Sunday, October 11, 2015
The most obvious of these are people who are jailed because they have not, or cannot pay child support, court fines or fees, and restitution as ordered by the court. While, I am no fan of the practice, it is what it is. For the rest of us who have debt, we are all still incarcerated. Once debt is incurred you have to be extremely frugal with the money you earn or generate, or lucky, but the truth is, you need to be both. Otherwise, you have options, specifically Chapter 7 Bankruptcy or Chapter 13 Bankruptcy. Credit scores mean the difference between getting that really nice job, a better interest rate on your car payment, loan, credit cards, mortgage, lower down payments when one is required, and lower rates on your car insurance. I could go on forever about all the little things that number can help or hurt you with.
I didn't want to get into what both of these types of bankruptcy are, but I will briefly. A Chapter 13 is a reorganization of debt, basically it stops the creditors from making your life hell, while you pay the court, they pay the bills until you are all paid up. A Chapter 7 is basically a fire sale of "nonexempt property", in which your debt is paid by your creditors buying said property, and if you have no nonexempt property, they get nothing. However, the fee for both is mostly nominal depending on what you earn in an hour, and how many hours a week you work. It is roughly $330 for a chapter 7, and could be up to the same for a chapter 13. You can pay in payments, if you can show that your situation is dire enough, and the trustee is merciful. There are also legal costs that you will have to pay, because you will need a lawyer, because both of these debt relief options are fairly intricate.
Even with both types of bankruptcy (and you may file for a chapter 7 and be forced into a chapter 13), there are certain debts that you cannot work around using these so called protections. Now I was surprised to see medical bills on the list of things you can discharge, however if the trustee feels there is fraud or misconduct on your behalf, you still have those hanging over your head. I swore they changed that in 2005 or so. As it is today there are nineteen (19), but the biggies are taxes (understandable to some extent), student loans (case pending before the courts), and homeowner association fees. The biggie list is the same for both types of bankruptcy. Again, I have no real issue with many of these debts that cannot be discharged, you owe child support, yeah, you shouldn't be allowed to bankrupt that. Now a little known fact is the following, even if you swing either bankruptcy, you are not free and clear for up to 7 years.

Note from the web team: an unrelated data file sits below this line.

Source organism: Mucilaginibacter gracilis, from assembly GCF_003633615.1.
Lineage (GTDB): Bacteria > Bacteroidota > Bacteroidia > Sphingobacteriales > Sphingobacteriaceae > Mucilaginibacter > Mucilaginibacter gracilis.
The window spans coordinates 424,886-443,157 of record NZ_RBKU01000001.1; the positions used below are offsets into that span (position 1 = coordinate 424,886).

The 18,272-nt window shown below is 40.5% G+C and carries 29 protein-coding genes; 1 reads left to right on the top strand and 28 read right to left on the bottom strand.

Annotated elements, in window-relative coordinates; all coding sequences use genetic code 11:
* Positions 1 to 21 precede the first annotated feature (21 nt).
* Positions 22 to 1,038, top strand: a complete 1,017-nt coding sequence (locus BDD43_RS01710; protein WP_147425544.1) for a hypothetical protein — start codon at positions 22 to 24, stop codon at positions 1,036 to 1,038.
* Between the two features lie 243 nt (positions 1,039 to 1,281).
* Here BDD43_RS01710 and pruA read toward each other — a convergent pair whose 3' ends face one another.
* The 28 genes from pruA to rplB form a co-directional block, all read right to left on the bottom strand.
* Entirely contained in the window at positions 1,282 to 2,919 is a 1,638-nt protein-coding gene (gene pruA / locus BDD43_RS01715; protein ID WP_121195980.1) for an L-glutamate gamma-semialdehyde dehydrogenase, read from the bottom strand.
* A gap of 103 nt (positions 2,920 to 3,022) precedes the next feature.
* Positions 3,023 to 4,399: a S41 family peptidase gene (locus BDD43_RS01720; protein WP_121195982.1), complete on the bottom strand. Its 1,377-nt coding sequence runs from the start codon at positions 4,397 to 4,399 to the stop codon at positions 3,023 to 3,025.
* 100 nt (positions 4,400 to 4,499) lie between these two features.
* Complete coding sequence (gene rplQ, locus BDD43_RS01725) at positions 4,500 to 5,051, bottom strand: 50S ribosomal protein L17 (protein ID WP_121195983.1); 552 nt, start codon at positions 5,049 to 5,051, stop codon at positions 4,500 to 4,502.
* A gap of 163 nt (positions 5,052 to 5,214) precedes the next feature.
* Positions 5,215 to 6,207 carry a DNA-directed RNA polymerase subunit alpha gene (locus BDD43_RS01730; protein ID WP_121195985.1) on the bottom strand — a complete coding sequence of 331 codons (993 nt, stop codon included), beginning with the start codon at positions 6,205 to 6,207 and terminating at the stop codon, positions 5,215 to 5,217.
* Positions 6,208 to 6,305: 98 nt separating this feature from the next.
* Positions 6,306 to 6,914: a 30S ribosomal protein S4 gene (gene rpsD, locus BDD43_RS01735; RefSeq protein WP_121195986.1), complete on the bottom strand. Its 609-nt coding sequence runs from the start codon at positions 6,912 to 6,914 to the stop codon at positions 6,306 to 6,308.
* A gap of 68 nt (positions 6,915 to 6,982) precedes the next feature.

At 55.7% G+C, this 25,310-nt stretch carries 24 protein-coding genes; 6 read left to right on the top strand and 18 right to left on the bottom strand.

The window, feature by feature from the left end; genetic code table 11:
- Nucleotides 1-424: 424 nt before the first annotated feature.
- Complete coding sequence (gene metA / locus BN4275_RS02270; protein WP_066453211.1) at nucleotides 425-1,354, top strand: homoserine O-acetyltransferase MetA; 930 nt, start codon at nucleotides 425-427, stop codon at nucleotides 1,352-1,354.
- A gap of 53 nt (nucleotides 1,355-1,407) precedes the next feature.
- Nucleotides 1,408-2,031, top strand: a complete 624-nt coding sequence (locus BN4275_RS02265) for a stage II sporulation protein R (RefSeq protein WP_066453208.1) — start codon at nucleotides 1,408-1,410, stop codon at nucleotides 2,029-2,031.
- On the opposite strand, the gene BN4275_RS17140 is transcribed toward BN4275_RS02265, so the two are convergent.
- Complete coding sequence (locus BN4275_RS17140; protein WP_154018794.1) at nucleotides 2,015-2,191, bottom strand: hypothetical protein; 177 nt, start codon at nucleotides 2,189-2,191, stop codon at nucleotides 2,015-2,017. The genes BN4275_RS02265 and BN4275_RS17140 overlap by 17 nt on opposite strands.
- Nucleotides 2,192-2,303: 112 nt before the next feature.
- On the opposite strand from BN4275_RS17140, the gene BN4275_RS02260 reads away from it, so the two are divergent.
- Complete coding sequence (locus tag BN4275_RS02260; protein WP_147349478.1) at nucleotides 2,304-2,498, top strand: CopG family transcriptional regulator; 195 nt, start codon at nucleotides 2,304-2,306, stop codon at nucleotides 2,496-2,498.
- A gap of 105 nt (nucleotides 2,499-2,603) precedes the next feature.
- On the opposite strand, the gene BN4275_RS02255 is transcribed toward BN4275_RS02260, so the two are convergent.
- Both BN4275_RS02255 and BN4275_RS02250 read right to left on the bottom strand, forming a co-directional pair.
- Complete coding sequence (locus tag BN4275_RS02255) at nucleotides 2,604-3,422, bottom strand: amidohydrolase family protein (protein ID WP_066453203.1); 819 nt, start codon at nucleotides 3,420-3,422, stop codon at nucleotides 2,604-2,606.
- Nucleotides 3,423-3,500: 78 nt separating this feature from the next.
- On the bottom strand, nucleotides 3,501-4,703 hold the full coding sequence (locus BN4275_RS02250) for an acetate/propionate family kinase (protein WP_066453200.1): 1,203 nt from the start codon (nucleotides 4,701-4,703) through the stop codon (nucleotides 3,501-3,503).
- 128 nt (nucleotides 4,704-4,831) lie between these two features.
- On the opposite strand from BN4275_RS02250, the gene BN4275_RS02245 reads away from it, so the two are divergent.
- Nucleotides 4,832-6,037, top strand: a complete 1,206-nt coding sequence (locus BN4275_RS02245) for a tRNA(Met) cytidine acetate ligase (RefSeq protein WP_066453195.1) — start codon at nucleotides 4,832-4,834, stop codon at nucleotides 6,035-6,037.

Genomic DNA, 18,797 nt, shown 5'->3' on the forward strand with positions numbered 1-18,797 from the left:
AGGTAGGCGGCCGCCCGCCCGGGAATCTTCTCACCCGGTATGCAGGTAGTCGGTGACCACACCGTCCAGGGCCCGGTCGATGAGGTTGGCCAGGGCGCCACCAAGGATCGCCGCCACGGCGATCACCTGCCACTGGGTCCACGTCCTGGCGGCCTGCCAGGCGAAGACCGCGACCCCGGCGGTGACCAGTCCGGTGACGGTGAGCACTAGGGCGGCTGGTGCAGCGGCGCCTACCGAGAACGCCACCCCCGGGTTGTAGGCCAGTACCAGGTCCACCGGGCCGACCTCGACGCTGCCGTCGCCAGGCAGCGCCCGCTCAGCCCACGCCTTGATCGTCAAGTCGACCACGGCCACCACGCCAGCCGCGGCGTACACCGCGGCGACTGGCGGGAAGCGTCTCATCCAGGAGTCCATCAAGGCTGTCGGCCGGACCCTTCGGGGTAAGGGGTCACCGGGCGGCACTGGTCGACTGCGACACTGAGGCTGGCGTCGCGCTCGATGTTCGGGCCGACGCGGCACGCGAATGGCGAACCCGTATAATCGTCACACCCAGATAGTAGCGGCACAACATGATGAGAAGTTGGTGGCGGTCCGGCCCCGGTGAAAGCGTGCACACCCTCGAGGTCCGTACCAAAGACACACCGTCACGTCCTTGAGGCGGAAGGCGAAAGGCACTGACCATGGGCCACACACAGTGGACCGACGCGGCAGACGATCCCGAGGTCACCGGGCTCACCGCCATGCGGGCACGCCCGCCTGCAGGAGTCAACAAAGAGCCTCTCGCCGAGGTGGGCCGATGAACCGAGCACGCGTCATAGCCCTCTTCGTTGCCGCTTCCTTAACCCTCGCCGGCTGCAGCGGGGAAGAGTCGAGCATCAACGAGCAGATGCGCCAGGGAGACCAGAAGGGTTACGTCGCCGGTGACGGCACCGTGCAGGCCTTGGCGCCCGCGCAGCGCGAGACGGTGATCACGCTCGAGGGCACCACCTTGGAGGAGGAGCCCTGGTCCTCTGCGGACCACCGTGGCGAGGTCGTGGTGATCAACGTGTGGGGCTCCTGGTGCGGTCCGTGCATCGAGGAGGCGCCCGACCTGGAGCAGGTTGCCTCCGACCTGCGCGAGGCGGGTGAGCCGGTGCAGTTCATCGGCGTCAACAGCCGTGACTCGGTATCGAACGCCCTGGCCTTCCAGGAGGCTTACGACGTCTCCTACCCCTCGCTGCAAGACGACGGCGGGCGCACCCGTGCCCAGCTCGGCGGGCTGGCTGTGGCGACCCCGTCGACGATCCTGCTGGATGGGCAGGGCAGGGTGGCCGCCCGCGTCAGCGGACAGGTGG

So, how does debt today equate to a debtors prison you ask? Simple enough. Just about everything in our lives is dictated by a number, three sets actually. Bankruptcy, even when discharged is reflected in those numbers. Some debts cannot be discharged, and honestly, if the trustee is just in a really bad mood that day, he can say no nothing gets discharged and you are out of a lot more than $300. If you have debt of any kind (medical bills, student loans, etc) are in debtors prison of a new design. Get into debt because of ~insert reason~ your life gets held ransom. Jobs that could help you drag yourself out go away because of a flawed mindset, or because you were arrested and incarcerated (oh, the things that go wrong once you have been locked up for a week or two even if you managed to get that decent paying job). You incur more debt because you pay more in terms of interest, down payments and insurance.
But this new debtors prison is far more insidious than what we had in the United States before. You see, back in the day, they would just put you in a work camp. You worked until your debt was paid, and you were squared up with the state, then you were free to go. Today, you are never really free (well unless you can get everything squared away and keep it there for seven to ten years). The way it works now, the system is designed to get you broke and keep you there. Was it intentional, yes and no. I will field the no part first. The system wasn't designed to keep people totally broke, because totally broke people cannot pay bills, they do everything they can to limit their increases to debt. As for yes, there is more profit in keeping people broke enough that they have to pay more for everything. This debtors prison doesn't lock you away in a cage, well most of us anyway. But it robs you of your ability to live to your full potential, and denies you the right to not only pursue happiness, but to achieve it as well.